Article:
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Palo Alto, CA, United States, 2007/08/21 - New analysis from Frost & Sullivan, North American Hosted Contact Center Markets, finds that the markets earned revenues of $191.1 million in 2006 and estimates this to reach $1.2 billion in 2012.
Hosted solutions in North America are gaining mainstream market acceptance due to the rapid ROI, the ease of deployment, and the need for greater operational flexibility. Hosted contact centers represent a viable alternative to installing or refreshing legacy premise equipment.
New analysis from Frost & Sullivan (contactcenters.frost.com), North American Hosted Contact Center Markets, finds that the markets earned revenues of $191.1 million in 2006 and estimates this to reach $1.2 billion in 2012.
If you are interested in a virtual brochure, which provides the definition and profile of market participants with an overview of the latest analysis of the North American Hosted Contact Center Markets, send an email to Mireya Castilla, Corporate Communications, at mireya.castilla[.]frost.com with your full name, company name, title, telephone number, email address, city, state, and country. We will send you the information through email upon receipt of the above information.
“The main factors driving demand for hosted contact centers include flexibility, low cost of entry and scalability,” notes Frost & Sullivan Strategic Analyst Michael DeSalles. “Hosted solutions are an excellent alternative to premise-based solutions and work for contact centers of all sizes.”
Leasing contact center technology allows organizations to deflect the normal high upfront capital expenditure normally associated with premise deployments. This is a very attractive business proposition, particularly for mid and small-sized companies, which seek access to the same advanced technology as large enterprises, but at an affordable price.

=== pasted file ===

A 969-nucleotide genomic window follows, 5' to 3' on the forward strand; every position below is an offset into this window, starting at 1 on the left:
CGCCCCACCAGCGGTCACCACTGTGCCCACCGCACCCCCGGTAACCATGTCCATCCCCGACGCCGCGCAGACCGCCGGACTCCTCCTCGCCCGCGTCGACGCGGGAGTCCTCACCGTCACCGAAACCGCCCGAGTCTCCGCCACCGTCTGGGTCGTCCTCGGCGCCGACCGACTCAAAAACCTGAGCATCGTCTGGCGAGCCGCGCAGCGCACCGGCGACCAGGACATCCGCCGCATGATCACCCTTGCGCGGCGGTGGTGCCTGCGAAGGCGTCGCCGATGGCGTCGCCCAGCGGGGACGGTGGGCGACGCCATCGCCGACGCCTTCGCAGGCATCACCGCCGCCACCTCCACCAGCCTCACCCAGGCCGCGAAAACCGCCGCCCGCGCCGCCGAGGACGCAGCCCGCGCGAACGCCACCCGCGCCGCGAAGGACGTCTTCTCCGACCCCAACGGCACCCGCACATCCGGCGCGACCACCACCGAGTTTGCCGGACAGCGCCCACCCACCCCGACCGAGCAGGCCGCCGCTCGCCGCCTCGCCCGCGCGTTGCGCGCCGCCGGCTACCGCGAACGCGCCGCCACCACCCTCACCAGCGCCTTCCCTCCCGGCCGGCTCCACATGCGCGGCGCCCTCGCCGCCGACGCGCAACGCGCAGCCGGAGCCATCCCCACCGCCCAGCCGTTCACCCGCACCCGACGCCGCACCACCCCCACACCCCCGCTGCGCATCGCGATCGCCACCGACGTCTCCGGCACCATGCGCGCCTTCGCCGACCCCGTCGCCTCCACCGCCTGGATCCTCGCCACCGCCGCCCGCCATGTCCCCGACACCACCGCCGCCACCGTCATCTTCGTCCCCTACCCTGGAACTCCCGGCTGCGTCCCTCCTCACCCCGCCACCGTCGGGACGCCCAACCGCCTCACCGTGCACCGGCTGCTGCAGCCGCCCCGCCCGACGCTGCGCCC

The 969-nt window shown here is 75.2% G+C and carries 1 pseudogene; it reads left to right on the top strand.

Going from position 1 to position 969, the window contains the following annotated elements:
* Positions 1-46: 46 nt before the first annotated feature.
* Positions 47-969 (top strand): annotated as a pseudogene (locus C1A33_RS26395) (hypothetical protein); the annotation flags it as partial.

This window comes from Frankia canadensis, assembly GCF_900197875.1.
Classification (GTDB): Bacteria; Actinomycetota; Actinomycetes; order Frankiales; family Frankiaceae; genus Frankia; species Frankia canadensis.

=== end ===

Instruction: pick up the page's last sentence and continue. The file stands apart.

Moreover, the market is witnessing a fundamental shift in the contact center agent population from a fixed brick-and-mortar environment to one that “virtualized” and distributed geographically. Organizations want greater flexibility to manage seasonal peaks and valleys. The hosted model supports this movement and offers cost savings that can be significant in a multi-site environment.
However, key challenges for the hosted model include the perceived lack of control over operations and the security of critical customer data. These issues continue to frame end-user concerns.
“Many slow adopters are hesitant to shift the control of the technology outside of the four walls of the contact center,” explains DeSalles. “In this market, end-user education on the benefits of hosted contact center solutions will become essential to drive greater acceptance and uptake.”
Hosted providers have wisely included tenant self-administration capabilities in newer releases of the technology in addition to process/methodologies with enhanced security options. These measures have played a critical role in overcoming reservations related to security and ease-of use following initial deployment.
North American Hosted Contact Center Markets is part of the Contact Centers Growth Partnership Service, which also includes research on the EMEA and Asia Pacific hosted contact center markets. All research included in subscriptions provide detailed market opportunities and industry trends that have been evaluated following extensive interviews with market participants. Interviews with the press are available.
About Frost & Sullivan
Frost & Sullivan, a global growth consulting company, has been partnering with clients to support the development of innovative strategies for more than 40 years. The company's industry expertise integrates growth consulting, growth partnership services, and corporate management training to identify and develop opportunities. Frost & Sullivan serves an extensive clientele that includes Global 1000 companies, emerging companies, and the investment community by providing comprehensive industry coverage that reflects a unique global perspective and combines ongoing analysis of markets, technologies, econometrics, and demographics.